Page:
Writing the Final Version of a Thesis

When writing the final version of a thesis there are specific and crosscutting issues that the writer should always be aware of. When writing the final version, the writer will have passed through the stages where they choose a topic, choose a research question, conduct the research and write a draft. In this stage, the writer does the final draft that they will hand in to the examining authority. The writer should keep in mind the following when writing the final version.

  • They should write using the right format. There is a general format for writing a thesis but there might be variations according to the topic or the preference either the writer or the supervisor. It is the assumption at this stage that the writer has already determined the format they will use.
  • Most theses will have a title page that should contain all the relevant information. The supervisor should not be asking basic questions before they even start reading through the actual text.
  • The abstract should be a brief description of what is in the paper. It should not be too long and typically should not have citations. It explains what is in the paper, the methods used in the research, the major results and the major implications of the research project.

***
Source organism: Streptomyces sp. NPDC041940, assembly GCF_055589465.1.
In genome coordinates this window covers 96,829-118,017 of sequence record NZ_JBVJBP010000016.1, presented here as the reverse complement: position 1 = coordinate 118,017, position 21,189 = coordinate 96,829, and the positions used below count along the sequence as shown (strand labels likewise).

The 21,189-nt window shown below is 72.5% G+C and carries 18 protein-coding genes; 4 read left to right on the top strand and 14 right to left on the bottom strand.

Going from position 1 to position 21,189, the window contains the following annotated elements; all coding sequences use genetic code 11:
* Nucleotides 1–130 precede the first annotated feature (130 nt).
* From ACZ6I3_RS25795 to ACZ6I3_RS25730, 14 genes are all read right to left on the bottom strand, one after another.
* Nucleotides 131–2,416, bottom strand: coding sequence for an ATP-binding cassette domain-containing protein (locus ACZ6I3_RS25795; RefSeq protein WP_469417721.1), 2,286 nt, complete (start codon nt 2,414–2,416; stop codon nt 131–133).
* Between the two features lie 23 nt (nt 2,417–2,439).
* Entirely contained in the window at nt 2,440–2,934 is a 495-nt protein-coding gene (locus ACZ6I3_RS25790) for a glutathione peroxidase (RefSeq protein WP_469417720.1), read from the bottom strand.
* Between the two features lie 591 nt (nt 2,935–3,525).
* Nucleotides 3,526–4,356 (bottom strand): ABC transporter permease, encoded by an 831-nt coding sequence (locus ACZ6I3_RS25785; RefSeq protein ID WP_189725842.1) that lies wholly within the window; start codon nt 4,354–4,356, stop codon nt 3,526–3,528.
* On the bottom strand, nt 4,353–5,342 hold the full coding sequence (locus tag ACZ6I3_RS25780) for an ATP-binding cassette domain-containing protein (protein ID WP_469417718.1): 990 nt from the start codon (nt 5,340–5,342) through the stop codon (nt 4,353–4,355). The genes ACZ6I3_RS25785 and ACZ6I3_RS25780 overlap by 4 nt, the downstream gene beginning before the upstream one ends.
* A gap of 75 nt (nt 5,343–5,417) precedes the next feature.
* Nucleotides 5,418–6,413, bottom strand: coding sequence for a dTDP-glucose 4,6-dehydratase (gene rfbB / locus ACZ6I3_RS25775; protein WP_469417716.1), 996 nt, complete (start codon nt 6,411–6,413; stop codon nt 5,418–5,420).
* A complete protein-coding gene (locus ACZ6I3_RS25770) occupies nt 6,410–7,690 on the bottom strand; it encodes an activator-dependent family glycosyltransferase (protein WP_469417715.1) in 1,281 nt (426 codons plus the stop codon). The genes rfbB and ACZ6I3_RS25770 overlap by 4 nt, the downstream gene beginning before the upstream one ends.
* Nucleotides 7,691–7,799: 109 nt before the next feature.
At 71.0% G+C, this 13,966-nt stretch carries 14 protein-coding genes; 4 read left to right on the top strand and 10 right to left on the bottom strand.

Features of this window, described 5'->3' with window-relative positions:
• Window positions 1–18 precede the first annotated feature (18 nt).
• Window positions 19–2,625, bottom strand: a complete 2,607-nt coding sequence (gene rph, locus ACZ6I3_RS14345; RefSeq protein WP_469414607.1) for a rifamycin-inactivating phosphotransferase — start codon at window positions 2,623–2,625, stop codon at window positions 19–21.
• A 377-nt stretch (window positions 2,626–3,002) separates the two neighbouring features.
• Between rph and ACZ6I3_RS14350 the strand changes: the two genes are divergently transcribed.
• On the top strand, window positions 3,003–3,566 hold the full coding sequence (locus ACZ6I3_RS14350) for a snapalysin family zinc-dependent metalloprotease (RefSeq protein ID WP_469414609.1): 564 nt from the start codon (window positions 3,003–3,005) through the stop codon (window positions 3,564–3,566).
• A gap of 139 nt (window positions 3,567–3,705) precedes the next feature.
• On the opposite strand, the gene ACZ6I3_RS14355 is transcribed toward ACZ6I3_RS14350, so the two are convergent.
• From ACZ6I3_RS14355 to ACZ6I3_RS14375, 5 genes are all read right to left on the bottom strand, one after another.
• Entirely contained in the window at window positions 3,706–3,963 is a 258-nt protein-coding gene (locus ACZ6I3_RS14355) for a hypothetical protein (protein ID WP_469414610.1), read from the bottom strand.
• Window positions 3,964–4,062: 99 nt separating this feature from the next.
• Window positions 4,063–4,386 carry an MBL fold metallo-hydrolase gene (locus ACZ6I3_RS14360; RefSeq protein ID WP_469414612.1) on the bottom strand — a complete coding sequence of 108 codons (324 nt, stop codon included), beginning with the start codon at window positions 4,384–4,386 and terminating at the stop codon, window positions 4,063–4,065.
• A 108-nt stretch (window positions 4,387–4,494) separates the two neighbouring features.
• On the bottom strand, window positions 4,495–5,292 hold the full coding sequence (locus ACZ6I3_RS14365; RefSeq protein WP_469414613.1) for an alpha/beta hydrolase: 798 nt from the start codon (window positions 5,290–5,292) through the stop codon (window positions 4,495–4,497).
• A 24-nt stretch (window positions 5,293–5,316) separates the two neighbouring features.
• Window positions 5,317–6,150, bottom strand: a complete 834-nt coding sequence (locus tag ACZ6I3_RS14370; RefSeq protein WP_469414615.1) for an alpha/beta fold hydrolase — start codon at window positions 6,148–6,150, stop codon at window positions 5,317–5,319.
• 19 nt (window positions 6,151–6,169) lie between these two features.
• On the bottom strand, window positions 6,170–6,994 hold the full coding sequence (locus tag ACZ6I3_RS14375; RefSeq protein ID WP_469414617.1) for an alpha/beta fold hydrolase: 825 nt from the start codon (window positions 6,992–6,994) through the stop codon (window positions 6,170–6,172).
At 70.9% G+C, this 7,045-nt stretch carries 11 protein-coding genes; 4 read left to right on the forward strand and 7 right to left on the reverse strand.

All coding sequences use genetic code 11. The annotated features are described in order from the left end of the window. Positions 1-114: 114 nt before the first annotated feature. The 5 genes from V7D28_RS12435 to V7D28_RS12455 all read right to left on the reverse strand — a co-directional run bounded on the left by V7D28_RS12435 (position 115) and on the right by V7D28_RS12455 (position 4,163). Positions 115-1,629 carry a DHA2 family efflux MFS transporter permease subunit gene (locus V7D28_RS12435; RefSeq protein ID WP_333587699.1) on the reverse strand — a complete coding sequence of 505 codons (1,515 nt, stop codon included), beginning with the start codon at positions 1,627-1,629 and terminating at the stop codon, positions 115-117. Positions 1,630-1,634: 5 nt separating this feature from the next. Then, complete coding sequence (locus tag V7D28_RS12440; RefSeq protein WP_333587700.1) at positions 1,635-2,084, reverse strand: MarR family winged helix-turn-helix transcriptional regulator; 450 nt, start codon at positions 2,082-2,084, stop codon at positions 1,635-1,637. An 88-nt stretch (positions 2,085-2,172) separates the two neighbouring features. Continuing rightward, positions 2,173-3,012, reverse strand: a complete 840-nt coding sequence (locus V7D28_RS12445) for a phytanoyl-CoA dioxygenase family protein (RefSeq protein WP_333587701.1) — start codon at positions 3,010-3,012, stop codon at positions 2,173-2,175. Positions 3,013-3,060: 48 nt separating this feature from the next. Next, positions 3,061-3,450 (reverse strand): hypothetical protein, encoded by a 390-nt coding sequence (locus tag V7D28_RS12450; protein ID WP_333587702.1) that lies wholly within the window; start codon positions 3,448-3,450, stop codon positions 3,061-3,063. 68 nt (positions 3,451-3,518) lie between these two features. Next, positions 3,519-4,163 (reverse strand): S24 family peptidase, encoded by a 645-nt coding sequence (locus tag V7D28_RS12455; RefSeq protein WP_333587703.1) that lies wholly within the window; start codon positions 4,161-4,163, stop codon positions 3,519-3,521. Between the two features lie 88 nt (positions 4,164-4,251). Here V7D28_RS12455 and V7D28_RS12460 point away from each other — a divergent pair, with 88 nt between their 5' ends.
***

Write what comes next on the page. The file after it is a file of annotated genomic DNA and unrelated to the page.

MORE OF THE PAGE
• It is recommended that the paper introduction be written after writing the body of the paper and not before. It is only after the writer knows what is in the paper that the writer can write a truly potent introduction. The introduction should contain the background information to the research. It is a roadmap through the work that tells the reader what to expect.
  • The next stage is the methods section that should contain information that guides the reader through the actual research. It should be clear enough that another researcher can replicate it and other readers can gauge the believability. It should also reveal the calculations done outline how valid the results are and explain the limitations in the study.
  • The discussion section then ties the results with the thesis question and the objectives outlined in the beginning of the paper. It is a justification why the research answers the question posed.
  • The conclusion lists the strongest result from the research project and the thesis. It should be memorable and refer to the problem, taking care not to be too repetitive.
  • Other important factors to consider are recommendations, acknowledgements, references and the appendices section.